• How to jumpstart a car: Again, sometimes people don’t have roadside assistance. In addition to knowing HOW to jumpstart a car, you should also have your own set of jumper cables. (I love this emergency car kit that has everything you need)
  • How to register your car: Every state has different requirements for registering your car. Make sure you have all the documents you need as well as the fees to be paid.
  • How to get car insurance: There are so many options for car insurance it can be overwhelming. Knowing how much coverage you want and the discounts you’re eligible for will help make your search easier.

Life and Money Management Life Skills

  • How to create and stick to a budgetYou’re now in charge of your own finances. If keeping track of when your bills are due in your head is too stressful, learn about budgeting.
  • How to write a check: You might not need to do this a lot, but it’s important to at least know how.
  • How to read a lease and other legal documents: There are legally binding and should be read all the way through. Don’t sign something you haven’t read or don’t understand.
  • How to check your credit score: In addition to the free reports you can request once a year, you can check with resources like Credit Karma for a general idea.
  • How to find your first apartment: As a former leasing agent, I share all my best tips and secrets in this post. Plus there is a free guide you can get too!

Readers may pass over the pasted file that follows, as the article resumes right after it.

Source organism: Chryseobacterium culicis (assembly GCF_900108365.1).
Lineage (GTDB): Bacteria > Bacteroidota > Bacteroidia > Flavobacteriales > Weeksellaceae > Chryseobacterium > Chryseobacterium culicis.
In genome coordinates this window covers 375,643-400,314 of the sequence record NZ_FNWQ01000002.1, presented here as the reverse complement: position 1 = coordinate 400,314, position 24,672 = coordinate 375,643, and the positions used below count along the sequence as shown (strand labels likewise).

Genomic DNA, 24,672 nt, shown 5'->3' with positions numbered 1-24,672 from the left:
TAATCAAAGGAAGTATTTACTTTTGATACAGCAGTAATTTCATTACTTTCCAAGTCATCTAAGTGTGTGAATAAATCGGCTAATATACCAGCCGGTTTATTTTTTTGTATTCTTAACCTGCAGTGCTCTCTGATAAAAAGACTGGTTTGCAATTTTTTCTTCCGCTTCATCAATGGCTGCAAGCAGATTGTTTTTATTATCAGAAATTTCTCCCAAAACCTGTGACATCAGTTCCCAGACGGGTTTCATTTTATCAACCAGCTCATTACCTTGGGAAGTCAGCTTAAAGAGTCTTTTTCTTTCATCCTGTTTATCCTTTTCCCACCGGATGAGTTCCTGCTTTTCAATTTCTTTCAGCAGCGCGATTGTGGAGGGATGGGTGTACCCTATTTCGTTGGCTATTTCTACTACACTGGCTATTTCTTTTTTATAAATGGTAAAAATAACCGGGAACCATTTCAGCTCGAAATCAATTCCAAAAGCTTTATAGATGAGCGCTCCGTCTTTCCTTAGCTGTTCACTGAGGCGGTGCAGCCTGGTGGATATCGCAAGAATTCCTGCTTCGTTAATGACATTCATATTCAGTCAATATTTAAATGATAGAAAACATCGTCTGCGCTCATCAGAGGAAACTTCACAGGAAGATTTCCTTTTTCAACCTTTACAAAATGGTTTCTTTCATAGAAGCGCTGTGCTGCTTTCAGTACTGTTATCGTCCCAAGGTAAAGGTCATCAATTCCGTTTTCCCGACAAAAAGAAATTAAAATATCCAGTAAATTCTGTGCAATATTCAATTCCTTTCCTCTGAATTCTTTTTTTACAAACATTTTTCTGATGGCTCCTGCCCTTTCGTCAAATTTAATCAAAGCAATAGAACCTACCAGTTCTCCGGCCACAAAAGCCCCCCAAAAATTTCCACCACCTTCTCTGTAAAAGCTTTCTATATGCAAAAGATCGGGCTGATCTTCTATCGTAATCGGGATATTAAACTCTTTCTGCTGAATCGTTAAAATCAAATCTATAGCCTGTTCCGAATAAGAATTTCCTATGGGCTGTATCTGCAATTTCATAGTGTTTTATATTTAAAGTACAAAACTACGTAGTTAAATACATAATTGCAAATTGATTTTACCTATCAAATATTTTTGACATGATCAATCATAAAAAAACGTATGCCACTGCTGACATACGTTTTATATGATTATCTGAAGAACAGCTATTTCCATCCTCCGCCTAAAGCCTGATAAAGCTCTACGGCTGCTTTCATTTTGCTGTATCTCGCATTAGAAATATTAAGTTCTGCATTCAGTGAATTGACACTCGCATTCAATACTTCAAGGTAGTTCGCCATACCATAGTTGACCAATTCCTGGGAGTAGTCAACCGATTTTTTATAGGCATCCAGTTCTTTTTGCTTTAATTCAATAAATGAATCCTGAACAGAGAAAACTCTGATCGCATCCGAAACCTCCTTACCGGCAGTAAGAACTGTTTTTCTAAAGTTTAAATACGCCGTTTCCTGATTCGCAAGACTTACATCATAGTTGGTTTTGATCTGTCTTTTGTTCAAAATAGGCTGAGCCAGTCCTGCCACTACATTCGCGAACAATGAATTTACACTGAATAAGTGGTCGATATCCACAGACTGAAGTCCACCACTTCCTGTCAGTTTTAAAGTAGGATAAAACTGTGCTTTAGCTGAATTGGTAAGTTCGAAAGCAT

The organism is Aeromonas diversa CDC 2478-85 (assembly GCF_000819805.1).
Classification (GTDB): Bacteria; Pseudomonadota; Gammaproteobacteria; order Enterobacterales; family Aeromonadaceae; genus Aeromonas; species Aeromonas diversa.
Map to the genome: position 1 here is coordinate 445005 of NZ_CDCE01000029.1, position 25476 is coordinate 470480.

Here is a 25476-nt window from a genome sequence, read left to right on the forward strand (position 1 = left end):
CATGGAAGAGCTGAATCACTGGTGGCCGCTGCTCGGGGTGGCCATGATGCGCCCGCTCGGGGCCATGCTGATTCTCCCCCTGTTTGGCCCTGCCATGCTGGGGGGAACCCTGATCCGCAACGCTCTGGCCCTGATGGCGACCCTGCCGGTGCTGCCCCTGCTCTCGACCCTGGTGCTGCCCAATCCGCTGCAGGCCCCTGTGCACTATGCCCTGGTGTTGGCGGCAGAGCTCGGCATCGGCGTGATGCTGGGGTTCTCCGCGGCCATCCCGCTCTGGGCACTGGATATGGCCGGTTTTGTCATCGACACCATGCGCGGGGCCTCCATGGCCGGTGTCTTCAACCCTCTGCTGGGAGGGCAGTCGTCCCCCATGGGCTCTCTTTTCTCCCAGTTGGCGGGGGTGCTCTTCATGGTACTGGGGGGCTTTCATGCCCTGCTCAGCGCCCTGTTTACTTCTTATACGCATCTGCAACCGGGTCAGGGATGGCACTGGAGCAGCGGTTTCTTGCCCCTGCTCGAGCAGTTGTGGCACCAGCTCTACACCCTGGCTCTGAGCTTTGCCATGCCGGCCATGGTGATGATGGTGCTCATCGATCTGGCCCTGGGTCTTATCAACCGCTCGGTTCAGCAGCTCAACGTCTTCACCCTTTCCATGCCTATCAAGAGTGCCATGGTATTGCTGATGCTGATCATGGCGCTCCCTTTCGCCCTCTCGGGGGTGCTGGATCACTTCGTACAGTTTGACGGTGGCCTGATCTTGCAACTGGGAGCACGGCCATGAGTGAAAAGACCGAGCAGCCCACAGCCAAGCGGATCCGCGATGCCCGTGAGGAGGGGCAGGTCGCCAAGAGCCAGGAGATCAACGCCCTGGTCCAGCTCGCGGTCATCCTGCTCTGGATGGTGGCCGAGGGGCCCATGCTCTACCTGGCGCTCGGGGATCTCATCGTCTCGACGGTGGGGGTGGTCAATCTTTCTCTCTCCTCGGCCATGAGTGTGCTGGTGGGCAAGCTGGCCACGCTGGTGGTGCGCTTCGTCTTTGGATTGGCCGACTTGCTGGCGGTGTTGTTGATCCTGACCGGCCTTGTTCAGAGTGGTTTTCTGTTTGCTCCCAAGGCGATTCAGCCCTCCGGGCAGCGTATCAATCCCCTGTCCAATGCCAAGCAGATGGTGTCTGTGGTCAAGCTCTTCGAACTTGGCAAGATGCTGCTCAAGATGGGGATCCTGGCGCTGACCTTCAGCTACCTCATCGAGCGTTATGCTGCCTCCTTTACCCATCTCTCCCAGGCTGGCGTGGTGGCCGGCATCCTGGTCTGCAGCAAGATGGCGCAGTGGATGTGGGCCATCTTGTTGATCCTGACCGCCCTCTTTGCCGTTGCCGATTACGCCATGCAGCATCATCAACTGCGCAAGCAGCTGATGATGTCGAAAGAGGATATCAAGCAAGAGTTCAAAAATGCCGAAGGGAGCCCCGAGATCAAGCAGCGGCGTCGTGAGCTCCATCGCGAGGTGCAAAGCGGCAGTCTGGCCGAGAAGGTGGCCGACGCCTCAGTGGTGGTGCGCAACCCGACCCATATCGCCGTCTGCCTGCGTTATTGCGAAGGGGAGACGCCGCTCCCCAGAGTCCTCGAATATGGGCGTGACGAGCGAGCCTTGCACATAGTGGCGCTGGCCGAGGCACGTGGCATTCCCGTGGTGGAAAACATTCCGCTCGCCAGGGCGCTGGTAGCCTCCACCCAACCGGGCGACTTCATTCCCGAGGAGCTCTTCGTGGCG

• How to set up and pay bills: Determine if you want automatic payments or if you want to do it yourself every time. Track what bills you have and when they are due (see creating a budget).
  • How to set up your utility bills: Each time you move, you need to set up new utility bills/accounts. Unless your college apartment complex handles this for you, it is your responsibility to figure out.
  • How to use credit cards responsibly: never use credit cards as a means to spend carelessly on whatever you want. The goal is to pay off the balance in full each month. My rule of thumb, if you can’t pay for it, don’t buy it.
  • How (and when) to file taxes: If you are working, you will likely need to file taxes. This is a huge stressor for a bunch of people. TurboTax makes it really easy to learn how to file, but I would recommend consulting someone if you’re not sure.

Personal Life

  • How to manage your time well: you will no longer have a parent telling you where to go and when to be there. You will have to learn to manage your schedule so you are on time and don’t forget about obligations you have.
  • How to stay healthy and take care of yourself: This may be the first time you don’t have someone looking after you. Beyond avoiding the freshman 15, you’ll want to know how to stay healthy.
  • How to live with roommatesEven if you’ve shared a room with siblings before. There is nothing that prepares you for the insanity of living with roommates.
  • How to handle conflict: While living with roommates, you will probably come across some conflict. Don’t lock yourself in your room and pretend there isn’t an issue. Addressing the conflict is an important life skill for young adults to learn.
  • How to write professional emails: the amount of emails you send as a young adult may shock you. The last thing you want is to appear disrespectful while communicating with the person on the receiving end.
  • How to maintain good hygiene: This might seem like a “duh” but you’d be surprised! I know a few people who don’t shower or brush their teeth regularly. Don’t be one of those people.

This may seem like a daunting list of life skills for college students. But, I’m sure you already know how to do some of them. Others, you will develop overtime. Start by picking just a few and perfecting them first.

This post shared some essential life skills for college students to learn before they move out on their own.